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Hamm, Wambach, Morgan lead U.S. Soccer’s all-time women’s best XI (but no Solo, Milbrett)

Dec 19, 2013, 6:39 PM EDT

mia_hamm Getty Images

Abby Wambach, Mia Hamm, and Kristine Lilly were among the icons recognized by U.S. Soccer today, the federation naming its all-time women’s best XI as part of their ongoing centennial celebration. Striving to honor players’ legacies,  longevity and overall performance, and contribution on the field (especially in World Cups), 11 players are chosen by a 56-member panel of media, administrators, and former players, with results leaning heavily toward the team that won the 1999 World Cup.

The top of the team’s 4-3-3 formation features one of the panel’s unanimous selections, with Hamm’s 275-cap, 158-goal career making the two-time World Cup-winner an obvious pick. Abby Wambach, having recently passed Hamm as the program’s all-time leading scorer (163 goals), garnered 52 votes, while Alex Morgan, the team’s youngest player (24), named on 15 ballots.

In midfield, Michelle Akers and Kristine Lilly each fell one vote short of unanimous selection, while Julie Foudy received 40 votes. Akers concluded her 16-year tenure in 2000 with 105 goals, having been considered the best player in the world for much of her career. Lilly is the most capped player in program history with 352 appearances, while Foudy played in four World Cups and three Summer Olympics.

At the back, Joy Fawcett was the team’s second unanimous selection, the 239-time international having played key roles in the 1995, 1999, and 2003 World Cups. She is joined by current national team captain Christie Rampone and fellow “`99ers” Carla Overbeck and Brandi Chastain. Rampone has featured at eight major tournaments (four World Cups; four Olympics), Overbeck made 168 appearances in her 13-year international career, while Chastain is best known for converting the final penalty kick in the 1999 World Cup final’s shootout.

The goalkeeper on that 1999 team, Briana Scurry, garnered 31 votes, the panel acknowledging a career that also featured two goal medals (1996 and 2004). Her selection over Hope Solo, however, maybe be a slightly controversial one, with some seeing the current U.S. No. 1 as the superior player. Given the criteria U.S. Soccer put forth, however, the selection makes sense. The panel was asked to give extra weight contributions to World Cups, and while Scurry has been part of a world champion, Solo is still waiting for her first World Cup winner’s medal.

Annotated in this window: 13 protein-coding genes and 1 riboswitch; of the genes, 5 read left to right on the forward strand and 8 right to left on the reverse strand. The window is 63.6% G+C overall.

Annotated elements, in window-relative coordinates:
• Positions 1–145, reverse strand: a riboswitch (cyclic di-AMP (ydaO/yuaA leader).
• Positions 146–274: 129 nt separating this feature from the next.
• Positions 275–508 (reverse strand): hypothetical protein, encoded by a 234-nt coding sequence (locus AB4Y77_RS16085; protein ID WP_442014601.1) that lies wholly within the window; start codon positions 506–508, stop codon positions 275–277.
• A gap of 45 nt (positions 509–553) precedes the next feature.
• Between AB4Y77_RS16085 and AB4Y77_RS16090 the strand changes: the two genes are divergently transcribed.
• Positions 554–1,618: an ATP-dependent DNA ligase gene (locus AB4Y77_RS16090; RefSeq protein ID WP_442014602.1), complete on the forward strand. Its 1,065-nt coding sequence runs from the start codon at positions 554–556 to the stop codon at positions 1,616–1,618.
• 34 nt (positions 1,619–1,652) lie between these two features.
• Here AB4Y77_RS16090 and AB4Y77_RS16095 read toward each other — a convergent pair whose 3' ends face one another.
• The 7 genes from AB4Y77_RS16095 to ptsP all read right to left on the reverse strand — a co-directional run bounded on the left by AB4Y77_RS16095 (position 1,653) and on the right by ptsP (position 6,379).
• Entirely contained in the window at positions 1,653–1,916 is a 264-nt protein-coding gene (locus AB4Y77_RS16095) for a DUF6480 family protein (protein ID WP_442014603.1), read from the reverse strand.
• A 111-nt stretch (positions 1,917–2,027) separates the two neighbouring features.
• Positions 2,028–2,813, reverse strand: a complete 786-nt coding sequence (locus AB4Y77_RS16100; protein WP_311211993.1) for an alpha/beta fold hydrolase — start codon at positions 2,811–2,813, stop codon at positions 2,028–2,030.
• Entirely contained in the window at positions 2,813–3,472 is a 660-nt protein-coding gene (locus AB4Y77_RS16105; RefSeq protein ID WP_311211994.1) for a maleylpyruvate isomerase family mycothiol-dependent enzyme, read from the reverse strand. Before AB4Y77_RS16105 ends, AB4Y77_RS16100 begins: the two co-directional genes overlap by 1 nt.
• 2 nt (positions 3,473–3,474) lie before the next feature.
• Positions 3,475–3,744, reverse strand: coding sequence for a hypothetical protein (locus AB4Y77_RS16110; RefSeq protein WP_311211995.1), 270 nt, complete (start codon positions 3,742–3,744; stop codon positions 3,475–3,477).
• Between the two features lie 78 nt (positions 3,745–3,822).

A more controversial selection should be Alex Morgan’s, though with only 15 votes, the current star’s selection is more the result of a fractured vote than the product of some broad consensus. Why that consensus didn’t form around Tiffeny Milbrett, however, deserves some consideration. Milbrett’s 15-year international career ended in 2005 after 204 appearances and 100 goals. She made two Olympic teams, four World Cups, led the team in goals during U.S.A. 1999, and won a gold medal in 1999. Morgan has the bigger name now and, in 134 few games, a better goal rate, but honoring Milbrett’s achievements above Morgan’s four-year international career should have been a no-brainer.

But given the nature of these types of honors, it’s no surprise there’s a blemish in the results, particularly the one that acknowledges a player that’s had such a huge effect beyond the field. And perhaps the team leans a little too much toward the `99ers – players who performed in a less competitive international landscape. But with those careers having finished, it’s easier to evaluate their contributions. Players like Solo and Carli Lloyd are still building their legacies.

For a team being selected to celebrate a centennial, landing on the side of history is best. Given the huge influence the 1999 team has had on women’s soccer in the United States, nobody will fault the panel for defaulting to the those legends in selecting the federation’s all-time best XI.

The full team, as grabbed from U.S. Soccer:

Goalkeeper – Briana Scurry 1994-2008 (31 votes)

Defender – Brandi Chastain 1988-2004 (31)
Defender – Joy Biefeld (Fawcett) 1987-2004 (56)
Defender – Carla Werden (Overbeck) 1988-2000 (49)
Defender – Christie Rampone (Pearce) 1997-present (46)

Midfielder – Michelle Akers 1985-2000 (55)
Midfielder – Julie Foudy 1988-2004 (40)
Midfielder – Kristine Lilly 1987-2010 (55)

Forward – Mia Hamm 1987-2004 (56)
Forward – Alex Morgan 2010-present (15)
Forward – Abby Wambach 2001-present (52)

And again, copied from U.S. Soccer, here are all the eligible players and (in parenthesis) their vote totals:

Briana Scurry (31), Hope Solo (24), Mary Harvey (1)

Joy Biefeld Fawcett (56), Carla Werden Overbeck (49), Christie Rampone Pearce (46), Brandi Chastain (31), Kate Markgraf Sobrero (9), Lori Chalupny (5), Ali Krieger (2), Rachel Buehler (1), Linda Hamilton (1), Heather Mitts (1), Cat Reddick Whitehill (1), Stephanie Lopez Cox (0), Lori Henry (0), Amy LePeilbet (0), Kelli O’Hara (0)

Michelle Akers (55), Kristine Lilly (55), Julie Foudy (40), Shannon Boxx (13), Carli Lloyd (13), Shannon MacMillan (8), Megan Rapinoe (6), Heather O’Reilly (5), Shannon Higgins (4), Tobin Heath (1), Tiffany Roberts (1), Tisha Venturini (1), Lauren Holiday Cheney (0), Lorrie Fair (0), Angela Hucles (0), Lindsay Tarpley (0), Aly Wagner (0)